The Birth of Cool: Style Icons from Jazz’s Golden Age
The Birth of Cool: Style Icons from Jazz’s Golden Age
- Words Mat Ferraro
- Date June 13, 2017
Many American musical movements have been accompanied by stylistic movements: disco in the '70s, grunge in the '90s and hip-hop in the 2000s just to name a few. Mimicking the rise of their musical counterparts, these polarizing trends are in no small part due to the aesthetic choices of the genres’ frontrunners. While punk and rock inevitably left their mark on how we dress, not many genres can rival the continued fashion influence of 1950s Jazz.
Originating in New Orleans around 1910, jazz music quickly swept through America on the heels of swing music and big bands dominating pop culture in the '30s and '40s. As big band style jazz’s popularity began to wane, a new art form was brewing in the heart of Harlem, Bebop. Fast-paced and unpredictable, Bebop was a stark departure from the foremost danceable music of the Swing era. The Bebop movement, closely followed by hard bop, created the foundations for Jazz as we know it and spawned many of the world’s greatest musicians. Predominantly played in swanky nightclubs, '50s Jazz artists were forced to adopt a certain dress code. Yet, the greats added their own unique flair and created a style all their own. Below, we break down some of the greatest to ever do it.
Jazz trumpeter Miles Davis is, without a shadow of a doubt, one of the most influential musicians of all time. Known for his melodic phrasing and innovative, groundbreaking compositions, not to mention his on-point suits, Davis helped bring jazz back to the forefront of popular culture with his 1959 album Kind of Blue. Early in his career, Davis favored simple, slim-cut suits, which he paired with a plain, usually white, dress shirt and skinny tiea. While his suits covered a range of fabrics, styles and patterns, nearly all of Davis’ suits shared one interesting similarity: they only had one button. As Davis’ career progressed, his musical style shifted away from straight-forward jazz and more towards experimental fusion. His style followed closely behind as Davis abandoned his tamer looks from the '60s in favor of big frame sunglasses, floor-length fur coats and colorful ascots.
Bill Evans has been heralded as one of the greatest jazz pianists ever. Deeply rooted in classical music, Evans’ musical style is thoughtful and contemplative, airing on the side of minimalism. Cementing him amongst the greatest jazz innovators, Evans’ work was truly fresh. On his 1964 album, Conversations with Myself, Evans recorded over himself, a technique incredibly rare in the jazz world and went on to win a Grammy for Best Instrumental Jazz Album. A reflection of his playing, Evans’ style was simple, yet elegant and truly timeless. In the late '50s and early '60s, Evans complemented his refined look—perfectly slicked hair and signature glasses—with a clean dress shirt and an unassuming blazer. Evans’ style encapsulates the “classic jazz” look that would forever serve as the epitome of cool.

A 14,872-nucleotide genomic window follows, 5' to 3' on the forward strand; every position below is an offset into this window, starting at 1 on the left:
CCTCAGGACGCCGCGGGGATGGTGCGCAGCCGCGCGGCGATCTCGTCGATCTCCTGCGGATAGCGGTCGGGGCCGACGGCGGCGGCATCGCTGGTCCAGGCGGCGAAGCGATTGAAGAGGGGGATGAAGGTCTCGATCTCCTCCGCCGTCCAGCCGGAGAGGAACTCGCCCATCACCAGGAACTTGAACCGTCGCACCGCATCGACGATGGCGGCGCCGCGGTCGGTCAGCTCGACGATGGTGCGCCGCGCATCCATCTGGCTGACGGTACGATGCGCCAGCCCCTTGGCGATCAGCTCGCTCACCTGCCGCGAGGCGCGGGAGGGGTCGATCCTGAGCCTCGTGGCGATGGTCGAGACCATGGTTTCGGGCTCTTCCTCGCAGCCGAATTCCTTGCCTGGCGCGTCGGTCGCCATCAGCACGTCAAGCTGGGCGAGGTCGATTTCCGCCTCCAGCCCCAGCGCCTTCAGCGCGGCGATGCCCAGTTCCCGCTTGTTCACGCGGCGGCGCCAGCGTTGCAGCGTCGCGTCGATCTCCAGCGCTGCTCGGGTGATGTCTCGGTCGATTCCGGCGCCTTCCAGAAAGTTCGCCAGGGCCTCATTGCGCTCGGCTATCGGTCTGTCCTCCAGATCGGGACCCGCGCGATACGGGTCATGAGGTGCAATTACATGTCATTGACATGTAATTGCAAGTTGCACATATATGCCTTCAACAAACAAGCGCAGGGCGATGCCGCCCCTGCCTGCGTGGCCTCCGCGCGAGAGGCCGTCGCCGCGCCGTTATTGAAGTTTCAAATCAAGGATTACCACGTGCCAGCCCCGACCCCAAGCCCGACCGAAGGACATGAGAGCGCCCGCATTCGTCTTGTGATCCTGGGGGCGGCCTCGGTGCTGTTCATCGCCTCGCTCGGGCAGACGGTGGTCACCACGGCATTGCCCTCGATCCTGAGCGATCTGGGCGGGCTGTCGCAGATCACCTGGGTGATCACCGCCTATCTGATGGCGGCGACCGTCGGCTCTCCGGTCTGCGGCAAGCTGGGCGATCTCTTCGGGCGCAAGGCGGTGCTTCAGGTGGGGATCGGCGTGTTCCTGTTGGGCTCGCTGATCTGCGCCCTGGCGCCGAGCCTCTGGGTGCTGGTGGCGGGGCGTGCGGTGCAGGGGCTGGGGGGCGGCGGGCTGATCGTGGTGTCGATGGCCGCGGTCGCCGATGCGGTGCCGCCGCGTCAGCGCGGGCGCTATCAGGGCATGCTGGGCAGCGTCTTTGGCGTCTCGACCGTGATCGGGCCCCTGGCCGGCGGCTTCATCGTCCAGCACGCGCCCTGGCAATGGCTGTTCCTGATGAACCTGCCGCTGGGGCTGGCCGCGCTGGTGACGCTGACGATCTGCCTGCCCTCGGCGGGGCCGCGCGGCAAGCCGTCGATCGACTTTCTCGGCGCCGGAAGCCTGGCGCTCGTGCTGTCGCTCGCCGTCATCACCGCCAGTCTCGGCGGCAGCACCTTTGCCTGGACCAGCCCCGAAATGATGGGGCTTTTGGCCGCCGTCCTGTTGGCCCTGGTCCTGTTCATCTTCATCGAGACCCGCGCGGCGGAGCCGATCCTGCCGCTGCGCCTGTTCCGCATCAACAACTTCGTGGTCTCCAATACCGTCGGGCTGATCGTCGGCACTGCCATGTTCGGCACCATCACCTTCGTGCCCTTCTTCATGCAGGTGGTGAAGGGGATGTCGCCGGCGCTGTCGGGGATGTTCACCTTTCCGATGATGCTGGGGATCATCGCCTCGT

Even though he was a highly-celebrated drummer, Art Blakey’s skills as a bandleader elevated him to new heights in the jazz world. His group, Art Blakey and the Jazz Messengers, was revolutionary for one particular reason: its members were in constant rotation. Blakey had an exceptional eye for talent and he would bring young members into the band until they were ready to succeed on their own. Over its 45 year lifespan, the group recorded over 50 albums with 217 members, some of whom include Freddie Hubbard, Curtis Fuller, Wynton Marsalis, Kenny Garrett and McCoy Tyner.
Integral to the early New York Bebop scene, Blakey was often caught frequenting local jazz spots like Birdland and Minton’s. Keeping things simple, Blakey stuck to the standard jazz uniform of a slim suit, crisp dress shirt and skinny tie. An outgoing individual, Blakey was most often seen smiling, laughing and even shouting from behind his drum set.
Nobody else has ever and, frankly, will ever sound exactly like Thelonious Monk. Shrouded in unconventionalities and dissonance, Monk’s music is simply worlds apart from that of his peers. Perhaps the most unique figure in jazz, both in terms of music and personality, Monk became a regular in the New York jazz scene in the late '40s, playing with icons such as Charlie Parker and Dizzy Gillespie. Monk disregarded traditional harmony, injecting his playing with whole-tone runs and clashing chord voicing. On one occasion, Monk even got up from the piano during the middle of his solo, walked around the room, then sat back down and resumed playing. Monk’s extreme self-expression was also clearly represented in his clothing choices as Monk would pair an ordinary suit with an eclectic fur hat or an offbeat pair of glasses.
Grant Green [See: Below]
A synthesis of various genres, including blues, gospel and jazz, Grant Green’s musical style stands alone. When Green moved to New York in 1959, Lou Donaldson introduced him to Alfred Lion, the founder of Blue Note Records. Instead of testing him out as a sideman as was the usual Blue Note practice, Lion allowed Green to immediately record his first solo album in 1960. Throughout his career, Green was known for his unparalleled “groove,” which is undoubtedly present in his wardrobe. While he mostly wore suits and club collared shirts, Green occasionally donned wide collared casual shirts and a badass pair of shades.